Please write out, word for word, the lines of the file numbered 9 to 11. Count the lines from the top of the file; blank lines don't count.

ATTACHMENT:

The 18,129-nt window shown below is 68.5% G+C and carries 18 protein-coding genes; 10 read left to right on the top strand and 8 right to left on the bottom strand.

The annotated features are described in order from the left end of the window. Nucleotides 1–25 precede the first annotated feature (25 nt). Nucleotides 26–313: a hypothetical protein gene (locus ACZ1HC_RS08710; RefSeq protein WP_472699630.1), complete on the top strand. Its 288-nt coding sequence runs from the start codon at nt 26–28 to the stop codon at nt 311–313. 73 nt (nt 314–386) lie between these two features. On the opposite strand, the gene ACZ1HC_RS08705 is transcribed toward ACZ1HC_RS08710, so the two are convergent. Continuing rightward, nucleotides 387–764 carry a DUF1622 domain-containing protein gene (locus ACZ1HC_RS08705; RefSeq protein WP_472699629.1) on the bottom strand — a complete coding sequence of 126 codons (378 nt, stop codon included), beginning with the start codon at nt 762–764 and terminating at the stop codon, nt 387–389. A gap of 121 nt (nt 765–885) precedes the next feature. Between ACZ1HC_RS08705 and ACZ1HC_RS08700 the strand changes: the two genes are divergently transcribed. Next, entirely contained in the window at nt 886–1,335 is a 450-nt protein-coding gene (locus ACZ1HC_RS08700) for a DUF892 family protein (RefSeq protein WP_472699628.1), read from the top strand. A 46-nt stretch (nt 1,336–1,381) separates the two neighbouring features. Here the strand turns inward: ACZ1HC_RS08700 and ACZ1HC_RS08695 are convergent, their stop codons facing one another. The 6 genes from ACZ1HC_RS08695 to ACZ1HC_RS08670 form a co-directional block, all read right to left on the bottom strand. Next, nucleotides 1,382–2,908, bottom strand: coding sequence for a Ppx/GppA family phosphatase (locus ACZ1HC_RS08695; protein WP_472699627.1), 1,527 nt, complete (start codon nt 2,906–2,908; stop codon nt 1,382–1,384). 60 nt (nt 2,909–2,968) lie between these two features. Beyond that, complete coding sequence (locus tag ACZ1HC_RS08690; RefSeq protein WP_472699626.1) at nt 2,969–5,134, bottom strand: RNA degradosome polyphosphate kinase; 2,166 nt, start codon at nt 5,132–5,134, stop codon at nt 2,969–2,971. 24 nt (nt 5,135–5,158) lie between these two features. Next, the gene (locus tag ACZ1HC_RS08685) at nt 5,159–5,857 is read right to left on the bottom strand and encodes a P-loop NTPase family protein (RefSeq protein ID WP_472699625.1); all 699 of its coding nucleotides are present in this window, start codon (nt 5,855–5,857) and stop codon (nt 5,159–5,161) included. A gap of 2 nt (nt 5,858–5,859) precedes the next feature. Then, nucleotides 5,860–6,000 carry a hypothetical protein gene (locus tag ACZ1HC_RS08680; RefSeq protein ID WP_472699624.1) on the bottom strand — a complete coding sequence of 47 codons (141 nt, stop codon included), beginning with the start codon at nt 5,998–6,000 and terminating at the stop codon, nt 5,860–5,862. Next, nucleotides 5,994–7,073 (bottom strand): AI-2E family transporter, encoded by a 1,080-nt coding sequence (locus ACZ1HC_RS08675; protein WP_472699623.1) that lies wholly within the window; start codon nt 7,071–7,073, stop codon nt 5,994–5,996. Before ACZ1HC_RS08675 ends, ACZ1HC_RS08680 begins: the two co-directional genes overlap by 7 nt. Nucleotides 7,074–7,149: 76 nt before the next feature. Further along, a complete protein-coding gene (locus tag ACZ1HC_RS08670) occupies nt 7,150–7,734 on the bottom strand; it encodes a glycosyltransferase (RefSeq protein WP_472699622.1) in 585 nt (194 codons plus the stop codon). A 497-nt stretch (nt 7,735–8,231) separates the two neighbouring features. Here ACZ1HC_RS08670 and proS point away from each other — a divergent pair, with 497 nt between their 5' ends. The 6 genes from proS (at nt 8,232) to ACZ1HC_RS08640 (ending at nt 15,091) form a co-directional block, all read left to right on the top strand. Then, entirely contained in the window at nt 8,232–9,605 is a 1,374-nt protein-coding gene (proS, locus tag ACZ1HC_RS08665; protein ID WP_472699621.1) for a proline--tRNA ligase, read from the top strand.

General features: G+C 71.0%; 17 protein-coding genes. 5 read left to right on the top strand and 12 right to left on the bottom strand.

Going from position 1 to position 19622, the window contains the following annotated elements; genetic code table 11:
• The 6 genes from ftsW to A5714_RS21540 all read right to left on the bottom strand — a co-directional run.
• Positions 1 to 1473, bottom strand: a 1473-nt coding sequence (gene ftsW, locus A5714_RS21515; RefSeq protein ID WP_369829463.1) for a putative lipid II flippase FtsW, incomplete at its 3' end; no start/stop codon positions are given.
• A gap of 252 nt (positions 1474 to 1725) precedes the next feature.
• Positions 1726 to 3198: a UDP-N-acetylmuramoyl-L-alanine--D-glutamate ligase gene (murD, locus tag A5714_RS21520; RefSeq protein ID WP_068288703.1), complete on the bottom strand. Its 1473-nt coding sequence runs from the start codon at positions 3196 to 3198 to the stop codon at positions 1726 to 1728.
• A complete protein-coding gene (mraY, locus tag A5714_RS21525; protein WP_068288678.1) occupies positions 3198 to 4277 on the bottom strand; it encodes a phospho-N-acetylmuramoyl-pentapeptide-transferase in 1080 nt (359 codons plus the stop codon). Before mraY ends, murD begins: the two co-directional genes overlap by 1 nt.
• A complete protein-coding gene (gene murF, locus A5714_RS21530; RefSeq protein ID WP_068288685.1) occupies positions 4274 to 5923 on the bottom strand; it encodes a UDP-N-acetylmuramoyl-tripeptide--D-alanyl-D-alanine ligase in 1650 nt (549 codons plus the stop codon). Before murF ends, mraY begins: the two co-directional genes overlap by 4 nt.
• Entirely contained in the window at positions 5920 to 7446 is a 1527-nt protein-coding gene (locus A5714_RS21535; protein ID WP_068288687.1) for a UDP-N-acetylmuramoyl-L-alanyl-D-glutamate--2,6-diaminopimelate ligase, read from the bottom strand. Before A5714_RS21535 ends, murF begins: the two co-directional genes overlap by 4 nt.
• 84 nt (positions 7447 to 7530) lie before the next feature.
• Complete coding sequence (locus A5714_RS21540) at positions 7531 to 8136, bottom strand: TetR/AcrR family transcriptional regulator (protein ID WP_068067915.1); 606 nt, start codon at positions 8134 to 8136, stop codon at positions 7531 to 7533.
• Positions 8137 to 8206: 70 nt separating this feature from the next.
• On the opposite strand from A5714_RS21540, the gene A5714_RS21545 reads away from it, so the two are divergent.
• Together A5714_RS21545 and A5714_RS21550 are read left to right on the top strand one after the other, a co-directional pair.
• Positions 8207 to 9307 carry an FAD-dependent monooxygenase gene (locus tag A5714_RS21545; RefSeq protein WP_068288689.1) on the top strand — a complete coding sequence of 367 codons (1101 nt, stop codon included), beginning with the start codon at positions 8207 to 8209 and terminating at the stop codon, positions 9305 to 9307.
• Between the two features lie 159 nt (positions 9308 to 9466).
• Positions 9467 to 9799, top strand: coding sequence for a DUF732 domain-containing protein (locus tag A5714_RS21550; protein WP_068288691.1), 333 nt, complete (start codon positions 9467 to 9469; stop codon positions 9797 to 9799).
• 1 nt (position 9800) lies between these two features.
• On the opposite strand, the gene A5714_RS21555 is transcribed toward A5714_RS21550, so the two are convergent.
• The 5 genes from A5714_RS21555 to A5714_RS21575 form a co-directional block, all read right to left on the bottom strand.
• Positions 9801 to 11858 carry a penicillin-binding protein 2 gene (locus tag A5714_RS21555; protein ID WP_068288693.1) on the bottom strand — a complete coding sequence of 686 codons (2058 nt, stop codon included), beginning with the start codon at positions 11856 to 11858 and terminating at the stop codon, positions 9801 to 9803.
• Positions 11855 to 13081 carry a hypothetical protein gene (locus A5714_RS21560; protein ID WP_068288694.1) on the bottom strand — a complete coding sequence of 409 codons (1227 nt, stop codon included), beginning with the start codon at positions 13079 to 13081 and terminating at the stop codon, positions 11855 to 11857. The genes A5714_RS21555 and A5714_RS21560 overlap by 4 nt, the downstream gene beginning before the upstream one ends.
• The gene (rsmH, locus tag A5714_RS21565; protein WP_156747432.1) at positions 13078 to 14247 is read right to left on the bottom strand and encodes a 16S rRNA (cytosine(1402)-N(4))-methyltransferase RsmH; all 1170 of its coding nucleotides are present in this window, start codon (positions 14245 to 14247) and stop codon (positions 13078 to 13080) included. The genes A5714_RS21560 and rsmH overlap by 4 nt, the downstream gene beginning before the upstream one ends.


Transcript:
• A complete protein-coding gene (mraY, locus tag A5714_RS21525; protein WP_068288678.1) occupies positions 3198 to 4277 on the bottom strand; it encodes a phospho-N-acetylmuramoyl-pentapeptide-transferase in 1080 nt (359 codons plus the stop codon). Before mraY ends, murD begins: the two co-directional genes overlap by 1 nt.
• A complete protein-coding gene (gene murF, locus A5714_RS21530; RefSeq protein ID WP_068288685.1) occupies positions 4274 to 5923 on the bottom strand; it encodes a UDP-N-acetylmuramoyl-tripeptide--D-alanyl-D-alanine ligase in 1650 nt (549 codons plus the stop codon). Before murF ends, mraY begins: the two co-directional genes overlap by 4 nt.
• Entirely contained in the window at positions 5920 to 7446 is a 1527-nt protein-coding gene (locus A5714_RS21535; protein ID WP_068288687.1) for a UDP-N-acetylmuramoyl-L-alanyl-D-glutamate--2,6-diaminopimelate ligase, read from the bottom strand. Before A5714_RS21535 ends, murF begins: the two co-directional genes overlap by 4 nt.